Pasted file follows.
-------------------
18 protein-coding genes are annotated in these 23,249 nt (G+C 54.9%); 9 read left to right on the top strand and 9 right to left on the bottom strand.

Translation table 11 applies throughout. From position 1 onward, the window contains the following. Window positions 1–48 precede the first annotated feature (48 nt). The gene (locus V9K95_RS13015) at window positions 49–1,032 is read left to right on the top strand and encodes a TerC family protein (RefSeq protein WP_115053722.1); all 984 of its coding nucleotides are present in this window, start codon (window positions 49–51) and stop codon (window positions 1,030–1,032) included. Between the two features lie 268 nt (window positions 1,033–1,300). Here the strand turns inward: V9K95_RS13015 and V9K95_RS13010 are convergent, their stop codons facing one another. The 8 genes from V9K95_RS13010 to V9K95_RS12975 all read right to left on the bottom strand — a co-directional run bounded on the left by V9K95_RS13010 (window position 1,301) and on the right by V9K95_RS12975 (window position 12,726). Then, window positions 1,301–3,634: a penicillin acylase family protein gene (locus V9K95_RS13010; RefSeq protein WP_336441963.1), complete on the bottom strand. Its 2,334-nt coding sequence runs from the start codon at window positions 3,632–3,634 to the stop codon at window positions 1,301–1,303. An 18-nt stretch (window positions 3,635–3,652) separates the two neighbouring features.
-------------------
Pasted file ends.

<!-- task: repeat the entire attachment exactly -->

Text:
18 protein-coding genes are annotated in these 23,249 nt (G+C 54.9%); 9 read left to right on the top strand and 9 right to left on the bottom strand.

Translation table 11 applies throughout. From position 1 onward, the window contains the following. Window positions 1–48 precede the first annotated feature (48 nt). The gene (locus V9K95_RS13015) at window positions 49–1,032 is read left to right on the top strand and encodes a TerC family protein (RefSeq protein WP_115053722.1); all 984 of its coding nucleotides are present in this window, start codon (window positions 49–51) and stop codon (window positions 1,030–1,032) included. Between the two features lie 268 nt (window positions 1,033–1,300). Here the strand turns inward: V9K95_RS13015 and V9K95_RS13010 are convergent, their stop codons facing one another. The 8 genes from V9K95_RS13010 to V9K95_RS12975 all read right to left on the bottom strand — a co-directional run bounded on the left by V9K95_RS13010 (window position 1,301) and on the right by V9K95_RS12975 (window position 12,726). Then, window positions 1,301–3,634: a penicillin acylase family protein gene (locus V9K95_RS13010; RefSeq protein WP_336441963.1), complete on the bottom strand. Its 2,334-nt coding sequence runs from the start codon at window positions 3,632–3,634 to the stop codon at window positions 1,301–1,303. An 18-nt stretch (window positions 3,635–3,652) separates the two neighbouring features.